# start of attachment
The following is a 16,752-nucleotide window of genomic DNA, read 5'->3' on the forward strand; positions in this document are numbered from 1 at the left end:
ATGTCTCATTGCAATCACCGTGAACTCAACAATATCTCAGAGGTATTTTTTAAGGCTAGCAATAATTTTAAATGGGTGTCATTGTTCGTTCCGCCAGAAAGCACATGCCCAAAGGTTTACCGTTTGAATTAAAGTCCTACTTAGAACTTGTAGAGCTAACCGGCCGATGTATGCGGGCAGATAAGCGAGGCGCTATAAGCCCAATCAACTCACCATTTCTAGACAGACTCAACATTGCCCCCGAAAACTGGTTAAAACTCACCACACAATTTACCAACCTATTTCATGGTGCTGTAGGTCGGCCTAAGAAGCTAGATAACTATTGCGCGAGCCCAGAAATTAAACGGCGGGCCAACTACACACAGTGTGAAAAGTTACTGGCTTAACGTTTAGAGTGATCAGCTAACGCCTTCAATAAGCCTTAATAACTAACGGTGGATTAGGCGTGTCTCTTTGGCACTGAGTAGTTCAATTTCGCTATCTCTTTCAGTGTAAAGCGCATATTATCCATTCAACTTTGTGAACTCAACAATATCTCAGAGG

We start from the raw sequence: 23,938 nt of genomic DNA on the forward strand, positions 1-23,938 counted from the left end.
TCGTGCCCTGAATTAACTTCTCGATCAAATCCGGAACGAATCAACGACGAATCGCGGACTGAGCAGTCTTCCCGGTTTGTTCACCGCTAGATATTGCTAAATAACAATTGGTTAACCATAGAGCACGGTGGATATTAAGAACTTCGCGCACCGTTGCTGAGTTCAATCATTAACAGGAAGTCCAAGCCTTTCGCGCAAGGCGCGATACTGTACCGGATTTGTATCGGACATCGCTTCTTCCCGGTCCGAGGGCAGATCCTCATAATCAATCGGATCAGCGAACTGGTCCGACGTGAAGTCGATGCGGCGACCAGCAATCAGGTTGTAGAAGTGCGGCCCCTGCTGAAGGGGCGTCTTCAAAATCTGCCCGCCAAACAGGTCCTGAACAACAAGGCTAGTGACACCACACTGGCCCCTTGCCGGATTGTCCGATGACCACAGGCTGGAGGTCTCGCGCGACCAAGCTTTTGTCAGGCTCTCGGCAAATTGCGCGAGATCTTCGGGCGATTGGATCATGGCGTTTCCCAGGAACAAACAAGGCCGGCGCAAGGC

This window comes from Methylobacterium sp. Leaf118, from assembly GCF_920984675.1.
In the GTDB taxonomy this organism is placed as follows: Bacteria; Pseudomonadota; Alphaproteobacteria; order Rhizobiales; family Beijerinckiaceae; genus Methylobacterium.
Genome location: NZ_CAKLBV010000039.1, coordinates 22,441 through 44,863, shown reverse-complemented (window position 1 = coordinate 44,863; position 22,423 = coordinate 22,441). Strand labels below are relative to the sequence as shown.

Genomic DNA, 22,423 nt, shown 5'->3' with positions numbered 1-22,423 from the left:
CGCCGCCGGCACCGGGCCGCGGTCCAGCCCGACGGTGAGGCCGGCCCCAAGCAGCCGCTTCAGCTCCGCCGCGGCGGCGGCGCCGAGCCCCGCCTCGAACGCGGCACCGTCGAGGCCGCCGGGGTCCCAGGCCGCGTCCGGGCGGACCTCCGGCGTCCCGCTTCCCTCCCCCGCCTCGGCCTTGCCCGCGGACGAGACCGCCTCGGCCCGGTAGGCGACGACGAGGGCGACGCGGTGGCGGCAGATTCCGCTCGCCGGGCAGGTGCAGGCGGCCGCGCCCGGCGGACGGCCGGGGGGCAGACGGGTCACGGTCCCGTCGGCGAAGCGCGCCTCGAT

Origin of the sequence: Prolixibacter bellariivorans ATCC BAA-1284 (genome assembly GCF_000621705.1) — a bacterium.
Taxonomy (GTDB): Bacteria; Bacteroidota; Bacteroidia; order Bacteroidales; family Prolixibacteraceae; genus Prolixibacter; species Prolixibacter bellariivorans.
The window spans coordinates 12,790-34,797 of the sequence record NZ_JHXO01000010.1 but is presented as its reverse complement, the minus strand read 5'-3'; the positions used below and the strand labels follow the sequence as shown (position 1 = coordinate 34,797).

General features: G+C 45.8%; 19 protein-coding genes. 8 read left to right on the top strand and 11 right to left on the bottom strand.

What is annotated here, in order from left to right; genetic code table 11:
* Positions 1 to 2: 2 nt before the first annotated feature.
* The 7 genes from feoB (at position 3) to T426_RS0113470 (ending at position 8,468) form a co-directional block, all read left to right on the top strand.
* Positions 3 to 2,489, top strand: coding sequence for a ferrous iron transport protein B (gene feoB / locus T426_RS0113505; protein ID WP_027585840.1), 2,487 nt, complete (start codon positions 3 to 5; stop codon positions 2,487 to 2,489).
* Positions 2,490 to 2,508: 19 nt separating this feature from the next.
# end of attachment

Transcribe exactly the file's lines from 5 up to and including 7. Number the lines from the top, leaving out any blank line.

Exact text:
This window comes from Methylobacterium sp. Leaf118, from assembly GCF_920984675.1.
In the GTDB taxonomy this organism is placed as follows: Bacteria; Pseudomonadota; Alphaproteobacteria; order Rhizobiales; family Beijerinckiaceae; genus Methylobacterium.
Genome location: NZ_CAKLBV010000039.1, coordinates 22,441 through 44,863, shown reverse-complemented (window position 1 = coordinate 44,863; position 22,423 = coordinate 22,441). Strand labels below are relative to the sequence as shown.